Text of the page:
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I'm in the process of inventing a method of powering the onboard systems of a space ship. This excludes engines and maneuvering thrusters. The idea I'm working on involves killer electrons.

High-energy ‘relativistic’ electrons, often called “killer” electrons, are a major source of radiation damage to satellites so understanding their patterns of activity is crucial. Solar emissions of charged particles and magnetic fields can disrupt Earth’s magnetic shield, leading to geomagnetic disturbances. Amid such occurrences, the number of killer electrons in the external radiation belt can surge exponentially, posing a considerable space weather threat. (Source)

Intense solar activity can disrupt the Van Allen belts, and Cluster made another vital discovery when it was on hand to observe directly the effects of a particularly strong solar shock wave hitting the magnetosphere in 2004.

It saw the creation of killer electrons through what turns out to be a two-step process. The electrons are initially accelerated by the shock wave compressing Earth’s magnetic field. Then Earth’s magnetic lines wobble, creating something like a very large-scale, low frequency laser, which accelerates the electrons even more, up to ‘killer’ energies. (Source)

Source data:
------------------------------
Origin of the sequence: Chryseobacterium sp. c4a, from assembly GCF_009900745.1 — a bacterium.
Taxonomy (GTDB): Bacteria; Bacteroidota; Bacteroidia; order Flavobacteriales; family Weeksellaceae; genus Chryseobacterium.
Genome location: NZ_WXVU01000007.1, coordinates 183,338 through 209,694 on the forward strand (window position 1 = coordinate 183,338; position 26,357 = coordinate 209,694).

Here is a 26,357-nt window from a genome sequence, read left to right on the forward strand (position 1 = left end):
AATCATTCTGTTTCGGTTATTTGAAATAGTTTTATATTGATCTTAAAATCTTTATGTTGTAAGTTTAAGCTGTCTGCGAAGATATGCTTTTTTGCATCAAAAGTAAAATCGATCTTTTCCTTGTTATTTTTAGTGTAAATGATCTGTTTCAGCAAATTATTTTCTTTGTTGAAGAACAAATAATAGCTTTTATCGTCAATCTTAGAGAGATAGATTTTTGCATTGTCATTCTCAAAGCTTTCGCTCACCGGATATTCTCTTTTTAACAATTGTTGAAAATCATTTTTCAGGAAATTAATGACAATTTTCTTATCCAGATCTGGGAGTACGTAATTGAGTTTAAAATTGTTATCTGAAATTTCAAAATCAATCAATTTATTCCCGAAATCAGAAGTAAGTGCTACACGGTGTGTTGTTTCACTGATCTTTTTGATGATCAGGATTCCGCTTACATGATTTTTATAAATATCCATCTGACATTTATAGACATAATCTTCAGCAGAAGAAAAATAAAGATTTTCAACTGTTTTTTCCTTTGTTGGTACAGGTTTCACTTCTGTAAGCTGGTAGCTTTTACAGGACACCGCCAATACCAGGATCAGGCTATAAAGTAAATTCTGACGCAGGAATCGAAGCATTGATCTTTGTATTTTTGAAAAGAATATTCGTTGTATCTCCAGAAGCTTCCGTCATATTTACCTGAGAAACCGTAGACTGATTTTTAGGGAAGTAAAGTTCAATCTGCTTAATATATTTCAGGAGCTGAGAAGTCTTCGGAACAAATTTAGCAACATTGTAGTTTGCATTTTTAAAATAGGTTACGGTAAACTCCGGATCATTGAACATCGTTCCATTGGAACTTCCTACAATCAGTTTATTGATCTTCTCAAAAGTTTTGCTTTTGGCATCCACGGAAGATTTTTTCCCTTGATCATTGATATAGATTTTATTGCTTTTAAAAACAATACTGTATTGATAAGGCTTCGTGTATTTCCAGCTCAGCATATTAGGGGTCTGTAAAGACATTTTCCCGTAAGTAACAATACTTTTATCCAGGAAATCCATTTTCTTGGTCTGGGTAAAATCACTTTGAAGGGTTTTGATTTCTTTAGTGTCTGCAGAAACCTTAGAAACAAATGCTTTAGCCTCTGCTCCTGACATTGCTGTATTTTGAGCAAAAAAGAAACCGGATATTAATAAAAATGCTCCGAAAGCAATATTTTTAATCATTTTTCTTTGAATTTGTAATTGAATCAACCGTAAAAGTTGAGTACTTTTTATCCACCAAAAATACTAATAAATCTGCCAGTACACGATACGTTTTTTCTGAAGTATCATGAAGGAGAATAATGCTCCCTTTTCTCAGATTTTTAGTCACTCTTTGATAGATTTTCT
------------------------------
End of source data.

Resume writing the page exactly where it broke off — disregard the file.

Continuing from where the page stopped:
The Preliminaries: The idea I'm developing is described as a turbine. Bussard-style collectors are used to capture killer electrons. The electrons are channeled into the "turbine" where their motion through the turbine creates killer-grade magnetic fields which are then used in the usual way to create non-killer electricity to power my universe's glorious future. The operation of the turbine itself is not specifically relevant to the question. How the turbine gets the killer electrons, is.

My story needs a repair opportunity. The flow of electricity is disturbed and something must be done about it. I'd like that repair to occur at the interface between the collectors and the turbine. It's tough to repair technobabble, so I'm trying to develop a rationalization for this interface. Magnetic scoop channels the electrons into the interface and as they exit the interface they're in a highly conductive material. But how does one get over-active elecrons from free space into the conductors?